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Would These Editors Hire You?

Three top editors chime in about what skill sets they’re looking for today.



By Jason Fell
10/14/2010

“An editor’s role will never be what it was just five years ago.”

That’s a line from a June 2009 FOLIO: story on publishers developing the edit staff that will define the company’s future. The point still holds true today. From video, to Webinars, to mobile applications, and now the explosion of tablets and e-readers, the business of delivering content is evolving at a lightning-fast pace and, in step, so are the requirements publishers have of their editors.

Here, we spoke with three top editors from different markets about what they’re looking for in new hires.


Anthony Licata

editor-in-chief • Field & Stream

It used to be that we were just looking for editors who could tell a good print story but the job has really evolved and these days we’re looking for the Jack-of-all-trades type of editor. It’s really important to have a staff that is comfortable handling all aspects of the job, from packaging a complicated service story to editing a long narrative to conceiving a multimedia edit program that includes print, online and video. While the basic skills remain the same we need editors to think broader and help us conceptualize and actualize great content on multiple platforms at once.

Much of the content we now produce is built around a specific franchise or idea that lives not only in print but also reaches readers through online, video and events. These franchises are fun because they really bring your editorial content to life, but they are also a lot of work. An annual story that used to require maybe six weeks of an editor’s attention now often requires six months of work.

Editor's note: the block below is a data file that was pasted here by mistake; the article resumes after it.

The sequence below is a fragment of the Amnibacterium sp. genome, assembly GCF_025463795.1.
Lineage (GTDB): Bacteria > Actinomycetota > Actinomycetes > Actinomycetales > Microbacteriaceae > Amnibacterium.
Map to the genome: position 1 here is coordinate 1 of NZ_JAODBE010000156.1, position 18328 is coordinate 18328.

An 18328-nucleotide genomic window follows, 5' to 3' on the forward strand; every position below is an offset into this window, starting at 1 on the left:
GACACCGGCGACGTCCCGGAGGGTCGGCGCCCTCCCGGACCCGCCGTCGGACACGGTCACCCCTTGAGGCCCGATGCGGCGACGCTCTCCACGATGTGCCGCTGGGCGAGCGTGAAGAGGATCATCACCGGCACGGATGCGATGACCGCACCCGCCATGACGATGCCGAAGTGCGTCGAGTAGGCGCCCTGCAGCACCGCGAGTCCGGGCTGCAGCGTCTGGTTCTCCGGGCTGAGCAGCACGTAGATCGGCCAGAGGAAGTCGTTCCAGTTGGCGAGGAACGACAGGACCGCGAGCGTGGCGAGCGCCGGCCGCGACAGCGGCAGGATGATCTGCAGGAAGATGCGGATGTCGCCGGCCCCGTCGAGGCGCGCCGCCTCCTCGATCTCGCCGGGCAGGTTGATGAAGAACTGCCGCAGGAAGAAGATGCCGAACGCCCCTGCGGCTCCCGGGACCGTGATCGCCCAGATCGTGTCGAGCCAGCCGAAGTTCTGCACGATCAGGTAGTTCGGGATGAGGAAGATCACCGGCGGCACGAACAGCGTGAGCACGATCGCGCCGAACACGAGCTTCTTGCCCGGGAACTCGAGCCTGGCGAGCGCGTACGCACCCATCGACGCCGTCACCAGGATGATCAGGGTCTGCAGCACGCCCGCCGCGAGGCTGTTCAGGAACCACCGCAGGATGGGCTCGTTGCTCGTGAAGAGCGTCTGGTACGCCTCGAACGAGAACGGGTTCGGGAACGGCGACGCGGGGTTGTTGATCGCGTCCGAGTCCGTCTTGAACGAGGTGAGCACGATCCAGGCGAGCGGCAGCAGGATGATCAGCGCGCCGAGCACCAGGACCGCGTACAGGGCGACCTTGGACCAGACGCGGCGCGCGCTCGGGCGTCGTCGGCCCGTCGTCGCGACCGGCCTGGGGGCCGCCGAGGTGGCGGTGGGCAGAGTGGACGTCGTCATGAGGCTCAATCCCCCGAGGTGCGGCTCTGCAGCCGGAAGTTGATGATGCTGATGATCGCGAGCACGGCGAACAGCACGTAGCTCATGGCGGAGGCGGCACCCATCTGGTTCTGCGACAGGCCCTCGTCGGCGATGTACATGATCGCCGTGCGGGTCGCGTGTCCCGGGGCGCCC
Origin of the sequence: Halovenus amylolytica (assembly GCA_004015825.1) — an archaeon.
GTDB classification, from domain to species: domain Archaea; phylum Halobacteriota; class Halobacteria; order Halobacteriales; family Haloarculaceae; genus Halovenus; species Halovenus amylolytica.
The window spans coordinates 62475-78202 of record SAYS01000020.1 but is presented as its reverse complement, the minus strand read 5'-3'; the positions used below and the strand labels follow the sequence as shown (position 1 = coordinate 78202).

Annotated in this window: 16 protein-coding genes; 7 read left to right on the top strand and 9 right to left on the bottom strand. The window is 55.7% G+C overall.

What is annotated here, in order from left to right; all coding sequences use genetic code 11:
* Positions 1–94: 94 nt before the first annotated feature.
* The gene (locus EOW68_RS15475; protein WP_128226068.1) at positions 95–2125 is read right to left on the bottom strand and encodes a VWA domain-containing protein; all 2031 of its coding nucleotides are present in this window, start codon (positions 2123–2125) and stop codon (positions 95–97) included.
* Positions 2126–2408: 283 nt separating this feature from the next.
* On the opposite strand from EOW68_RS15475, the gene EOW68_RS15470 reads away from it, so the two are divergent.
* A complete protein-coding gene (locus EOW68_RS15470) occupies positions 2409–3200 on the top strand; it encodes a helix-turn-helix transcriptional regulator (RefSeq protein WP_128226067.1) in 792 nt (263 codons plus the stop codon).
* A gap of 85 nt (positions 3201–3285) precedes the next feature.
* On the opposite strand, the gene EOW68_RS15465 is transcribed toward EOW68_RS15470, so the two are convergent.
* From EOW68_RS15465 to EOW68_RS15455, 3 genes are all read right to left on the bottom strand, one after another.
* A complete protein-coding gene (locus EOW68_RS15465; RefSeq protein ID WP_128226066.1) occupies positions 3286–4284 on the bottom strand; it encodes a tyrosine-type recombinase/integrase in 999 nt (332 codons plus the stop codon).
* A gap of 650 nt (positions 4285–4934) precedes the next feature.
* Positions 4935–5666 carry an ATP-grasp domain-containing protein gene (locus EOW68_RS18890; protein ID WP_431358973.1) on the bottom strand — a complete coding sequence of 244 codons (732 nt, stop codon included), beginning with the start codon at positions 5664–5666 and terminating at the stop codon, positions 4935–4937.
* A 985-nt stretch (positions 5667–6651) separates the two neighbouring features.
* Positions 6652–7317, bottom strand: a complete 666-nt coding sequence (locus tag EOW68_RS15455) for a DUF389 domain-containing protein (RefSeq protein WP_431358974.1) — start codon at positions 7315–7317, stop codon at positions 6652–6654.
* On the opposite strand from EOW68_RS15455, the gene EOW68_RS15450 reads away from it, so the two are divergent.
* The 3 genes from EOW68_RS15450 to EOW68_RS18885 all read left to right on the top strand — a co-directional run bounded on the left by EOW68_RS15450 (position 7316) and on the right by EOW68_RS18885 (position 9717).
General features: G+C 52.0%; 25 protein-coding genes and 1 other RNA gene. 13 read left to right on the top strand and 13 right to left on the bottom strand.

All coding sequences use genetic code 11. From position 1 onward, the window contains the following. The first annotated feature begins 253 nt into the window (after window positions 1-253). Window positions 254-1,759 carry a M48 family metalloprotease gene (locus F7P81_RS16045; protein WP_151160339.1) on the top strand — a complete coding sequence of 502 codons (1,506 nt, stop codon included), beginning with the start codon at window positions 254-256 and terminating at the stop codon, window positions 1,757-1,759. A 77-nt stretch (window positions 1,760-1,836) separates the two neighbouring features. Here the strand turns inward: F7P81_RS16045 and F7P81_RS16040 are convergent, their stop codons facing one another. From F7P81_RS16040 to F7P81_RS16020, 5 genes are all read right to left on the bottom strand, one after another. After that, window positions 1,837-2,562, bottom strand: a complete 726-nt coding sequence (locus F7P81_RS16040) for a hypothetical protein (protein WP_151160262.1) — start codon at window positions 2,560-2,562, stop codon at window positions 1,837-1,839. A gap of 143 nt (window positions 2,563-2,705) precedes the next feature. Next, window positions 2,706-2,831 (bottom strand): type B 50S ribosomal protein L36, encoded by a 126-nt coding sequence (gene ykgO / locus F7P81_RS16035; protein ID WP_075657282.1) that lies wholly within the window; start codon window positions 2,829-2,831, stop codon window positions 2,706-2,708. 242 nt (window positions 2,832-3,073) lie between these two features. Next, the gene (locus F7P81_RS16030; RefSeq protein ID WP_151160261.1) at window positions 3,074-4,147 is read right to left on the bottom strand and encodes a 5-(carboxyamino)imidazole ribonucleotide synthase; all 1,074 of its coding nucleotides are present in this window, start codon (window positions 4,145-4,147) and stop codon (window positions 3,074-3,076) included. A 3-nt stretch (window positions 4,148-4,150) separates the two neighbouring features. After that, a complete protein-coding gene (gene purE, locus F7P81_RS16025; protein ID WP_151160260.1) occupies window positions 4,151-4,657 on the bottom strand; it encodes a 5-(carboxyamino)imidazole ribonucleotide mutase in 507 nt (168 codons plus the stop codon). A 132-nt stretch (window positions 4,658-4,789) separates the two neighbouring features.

We certainly have gotten terrific talent from some places you’d expect—universities with good journalism programs and internship programs at top magazines—but we’ve also gotten some duds from those places, too. This may sound a little cutthroat, but the best way to find talent is to find work that you admire at a rival and then poach the person responsible for it.


Robin Sparkman

editor-in-chief • American Lawyer

We’re looking for people who are smart, hardworking and deft at conceiving and editing stories across all platforms. Editors need the basics—good judgment, a writerly sensibility and high reporting standards. I need people who really sweat the copy and make sure that every word is accurate and precise.

But they also need to know what works for the Web versus print, some familiarity with video, podcasts, apps, etc. Nowadays you have to be platform agnostic as an editor. Even if a lot of what you do all day is in print you have to be able to think in all languages.

The best example is that we do a lot of surveys here. One is a survey of law firm associates and we publish much of that data in print, but also have an online element. We ask open-ended questions and haven’t been able to do a lot with the responses in print but can use the most interesting ones online. It’s a print editor’s job to go through that data and to work with our developers to determine where is the best place to use those quotations online.


Mariette DiChristina

editor-in-chief • Scientific American

I work in a specialized industry, so the first thing I’m looking for is someone who is comfortable with the material. They don’t need a science degree. I don’t have one. Perhaps the most critical quality of an editor is sheer enthusiasm.

We always want that senior-level editor—a person with five to 10 years of experience, who can take a car wreck of an article and can figure out the narrative line. We also want someone who is comfortable with expressing themselves in visual terms. Part of our magazine’s special forte is to deliver information not just in words but in informational graphics and illustrations that help explain the science.

After that, it’s gravy if they have had other types of experience that can supplement their visual or science skills. For instance, a past editor here had background as a TV reporter, so they were very accustomed to telling a story visually. An editor here will, at the outset of a story, talk to the writer and come up with the kinds of images they need to see.

I wouldn’t expect all editors to know how to execute in video, audio, and/or apps, (we have a small team that helps up put up slideshow, edit video, etc.) but I would expect them to at least think about stories in those terms.

By Jason Fell
10/14/2010







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